About Jesus - Steve (Stephen) Sweetman

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Relational Priority In Ministry

 

While Jesus was on earth He interacted with the crowds, the disciples, the twelve, the three, and the one.  Although Jesus interacted with all of the above to one degree or another, His primary relational calling was to the twelve men His Father gave Him.  John 17:6 reads:

 

"I have revealed you to those whom you gave me out of the world. They were yours; you gave them to me and they have obeyed your word."

 

Jesus did preach to the crowds, but He didn't give Himself to them because He did not trust them, as stated in John 2:24.

   

"But Jesus would not entrust himself to them [the crowds], for he knew all people."

 

Jesus spent some of His valuable time with His true disciples.  John 12:2 reads: 

 

"Here a dinner was given in Jesusí honor. Martha served, while Lazarus was among those reclining at the table with him."

 

From the group of disciples Jesus called out the twelve men that God chose for Him to personally disciple into leadership ministries, as Luke recorded in Luke 6:13. 

 

"When morning came, he called his disciples to him and chose twelve of them, whom he also designated apostles:"

 

Among the twelve were three.  On certain special occasions Jesus pulled Peter, James and John aside for more personalized discipleship, as was the case when He invited them to participate in His hour of agony in the Garden of Gethsemane .  Mark 14:33 reads:

 

"He took Peter, James and John along with him, and he began to be deeply distressed and troubled."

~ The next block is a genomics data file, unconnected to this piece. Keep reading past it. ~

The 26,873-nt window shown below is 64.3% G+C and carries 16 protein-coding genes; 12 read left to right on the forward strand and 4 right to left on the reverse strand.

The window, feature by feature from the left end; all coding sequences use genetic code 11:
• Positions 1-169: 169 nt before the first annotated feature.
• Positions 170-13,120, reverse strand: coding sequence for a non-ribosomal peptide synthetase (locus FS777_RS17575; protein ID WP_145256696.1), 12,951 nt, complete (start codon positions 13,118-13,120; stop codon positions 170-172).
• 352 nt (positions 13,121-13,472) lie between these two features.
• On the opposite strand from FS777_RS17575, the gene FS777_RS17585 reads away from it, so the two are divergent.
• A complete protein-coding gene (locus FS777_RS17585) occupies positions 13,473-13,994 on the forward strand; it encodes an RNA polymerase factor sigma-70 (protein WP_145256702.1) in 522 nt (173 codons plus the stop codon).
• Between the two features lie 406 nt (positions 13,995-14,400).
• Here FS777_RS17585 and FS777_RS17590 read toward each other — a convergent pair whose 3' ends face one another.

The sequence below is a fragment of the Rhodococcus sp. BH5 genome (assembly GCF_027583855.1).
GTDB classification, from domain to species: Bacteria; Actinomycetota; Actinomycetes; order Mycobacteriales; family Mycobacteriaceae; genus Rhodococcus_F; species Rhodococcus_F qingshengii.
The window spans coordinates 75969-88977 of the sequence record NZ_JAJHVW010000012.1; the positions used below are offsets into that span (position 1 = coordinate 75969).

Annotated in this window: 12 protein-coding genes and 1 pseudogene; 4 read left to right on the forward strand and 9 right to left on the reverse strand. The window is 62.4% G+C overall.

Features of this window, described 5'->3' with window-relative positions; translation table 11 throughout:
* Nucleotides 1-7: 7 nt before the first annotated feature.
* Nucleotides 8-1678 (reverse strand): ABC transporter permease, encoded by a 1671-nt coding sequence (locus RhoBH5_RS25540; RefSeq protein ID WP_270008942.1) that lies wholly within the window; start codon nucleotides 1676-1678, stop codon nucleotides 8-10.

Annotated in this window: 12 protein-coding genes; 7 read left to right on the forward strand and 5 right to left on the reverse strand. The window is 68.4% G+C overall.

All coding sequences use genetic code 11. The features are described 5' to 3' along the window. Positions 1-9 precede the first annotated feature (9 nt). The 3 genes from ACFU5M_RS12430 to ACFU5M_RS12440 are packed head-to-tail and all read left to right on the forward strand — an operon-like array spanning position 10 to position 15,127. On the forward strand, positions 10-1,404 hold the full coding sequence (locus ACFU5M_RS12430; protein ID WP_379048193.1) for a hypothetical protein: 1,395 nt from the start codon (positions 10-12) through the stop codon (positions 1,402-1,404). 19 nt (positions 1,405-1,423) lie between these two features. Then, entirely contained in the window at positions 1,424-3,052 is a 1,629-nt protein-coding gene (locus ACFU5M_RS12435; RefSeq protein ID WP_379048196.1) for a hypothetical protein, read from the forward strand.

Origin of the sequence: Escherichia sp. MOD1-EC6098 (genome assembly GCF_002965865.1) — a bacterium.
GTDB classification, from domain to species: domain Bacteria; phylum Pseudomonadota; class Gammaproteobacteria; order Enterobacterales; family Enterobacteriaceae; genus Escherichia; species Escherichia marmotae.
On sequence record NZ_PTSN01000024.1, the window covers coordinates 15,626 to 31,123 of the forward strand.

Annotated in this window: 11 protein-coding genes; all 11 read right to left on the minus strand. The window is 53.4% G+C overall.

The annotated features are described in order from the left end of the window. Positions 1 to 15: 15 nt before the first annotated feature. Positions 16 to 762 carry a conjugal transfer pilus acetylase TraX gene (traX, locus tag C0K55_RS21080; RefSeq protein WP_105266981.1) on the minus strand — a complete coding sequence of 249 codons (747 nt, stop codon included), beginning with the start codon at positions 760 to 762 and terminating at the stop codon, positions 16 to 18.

Then there was the one.  Probably due to the blending of personalities, John was Jesus' best friend, the disciple whom He loved.  We all benefit from sharing our lives with a best friend, and Jesus was no exception.  John 13:33 reads:

 

"One of them, the disciple whom Jesus loved, was reclining next to him." 

 

In our career-driven, multi-media-ministry Christian environment, majoring on the masses can boost ministry ratings, but there's more to ministry than international notoriety.  Yes, the Great Commission does mandate us to reach the masses, but as Jesus demonstrated, the pathway to people on our planet runs through the twelve, the three, the one, or those of similar number.  Our high-tech internet world certainly does provide many valuable tools to train future leaders and shepherd God's people.  That being said, personal discipleship of twelve, three, or even one, into leadership is invaluable.  The sharing of lives with twelve, three, or even one, is indispensably crucial in the process of pastoral care.  If the prioritization of ministry relationships worked for Jesus, it will surely work for us.   

   

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